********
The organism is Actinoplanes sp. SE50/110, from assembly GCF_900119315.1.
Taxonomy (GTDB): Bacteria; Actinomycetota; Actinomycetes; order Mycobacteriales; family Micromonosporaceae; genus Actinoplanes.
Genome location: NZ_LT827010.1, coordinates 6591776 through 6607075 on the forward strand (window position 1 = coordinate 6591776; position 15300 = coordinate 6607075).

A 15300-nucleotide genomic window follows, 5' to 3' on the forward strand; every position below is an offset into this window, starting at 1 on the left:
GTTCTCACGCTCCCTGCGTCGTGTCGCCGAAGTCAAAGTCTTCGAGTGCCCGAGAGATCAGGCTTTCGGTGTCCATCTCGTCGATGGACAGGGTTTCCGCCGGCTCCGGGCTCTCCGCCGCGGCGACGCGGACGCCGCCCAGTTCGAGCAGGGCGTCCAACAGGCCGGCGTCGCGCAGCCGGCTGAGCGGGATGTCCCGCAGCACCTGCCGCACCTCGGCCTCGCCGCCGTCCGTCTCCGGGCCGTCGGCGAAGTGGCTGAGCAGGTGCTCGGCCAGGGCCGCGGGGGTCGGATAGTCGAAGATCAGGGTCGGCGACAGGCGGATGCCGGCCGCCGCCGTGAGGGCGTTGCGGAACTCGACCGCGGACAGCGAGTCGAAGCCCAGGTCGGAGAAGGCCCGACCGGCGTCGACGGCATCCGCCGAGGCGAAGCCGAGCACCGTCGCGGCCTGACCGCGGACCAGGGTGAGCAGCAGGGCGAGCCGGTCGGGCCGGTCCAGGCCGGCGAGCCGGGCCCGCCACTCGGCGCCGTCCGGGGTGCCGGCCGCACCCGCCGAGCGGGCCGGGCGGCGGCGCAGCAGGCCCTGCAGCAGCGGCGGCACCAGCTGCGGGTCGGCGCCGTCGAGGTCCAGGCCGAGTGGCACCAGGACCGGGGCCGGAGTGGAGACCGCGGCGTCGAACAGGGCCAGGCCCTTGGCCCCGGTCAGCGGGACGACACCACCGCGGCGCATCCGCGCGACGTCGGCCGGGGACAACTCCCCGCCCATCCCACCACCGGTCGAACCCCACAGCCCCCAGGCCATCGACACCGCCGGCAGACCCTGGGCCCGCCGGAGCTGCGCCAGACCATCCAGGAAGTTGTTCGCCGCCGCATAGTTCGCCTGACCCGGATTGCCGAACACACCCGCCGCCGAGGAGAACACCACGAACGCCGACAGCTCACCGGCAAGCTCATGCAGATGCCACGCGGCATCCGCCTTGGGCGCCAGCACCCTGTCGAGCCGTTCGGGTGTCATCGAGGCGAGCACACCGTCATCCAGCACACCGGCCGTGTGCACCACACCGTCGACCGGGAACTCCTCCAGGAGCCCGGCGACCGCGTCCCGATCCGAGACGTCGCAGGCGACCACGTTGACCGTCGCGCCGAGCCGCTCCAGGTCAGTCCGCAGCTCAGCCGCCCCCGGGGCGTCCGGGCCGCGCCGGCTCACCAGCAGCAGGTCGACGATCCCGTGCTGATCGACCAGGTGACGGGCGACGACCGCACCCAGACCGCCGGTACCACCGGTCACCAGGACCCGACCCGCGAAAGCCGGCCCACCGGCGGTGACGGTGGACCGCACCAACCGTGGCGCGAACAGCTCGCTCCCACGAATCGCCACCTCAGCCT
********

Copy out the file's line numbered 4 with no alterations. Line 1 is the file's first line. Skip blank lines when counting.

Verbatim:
A 15300-nucleotide genomic window follows, 5' to 3' on the forward strand; every position below is an offset into this window, starting at 1 on the left: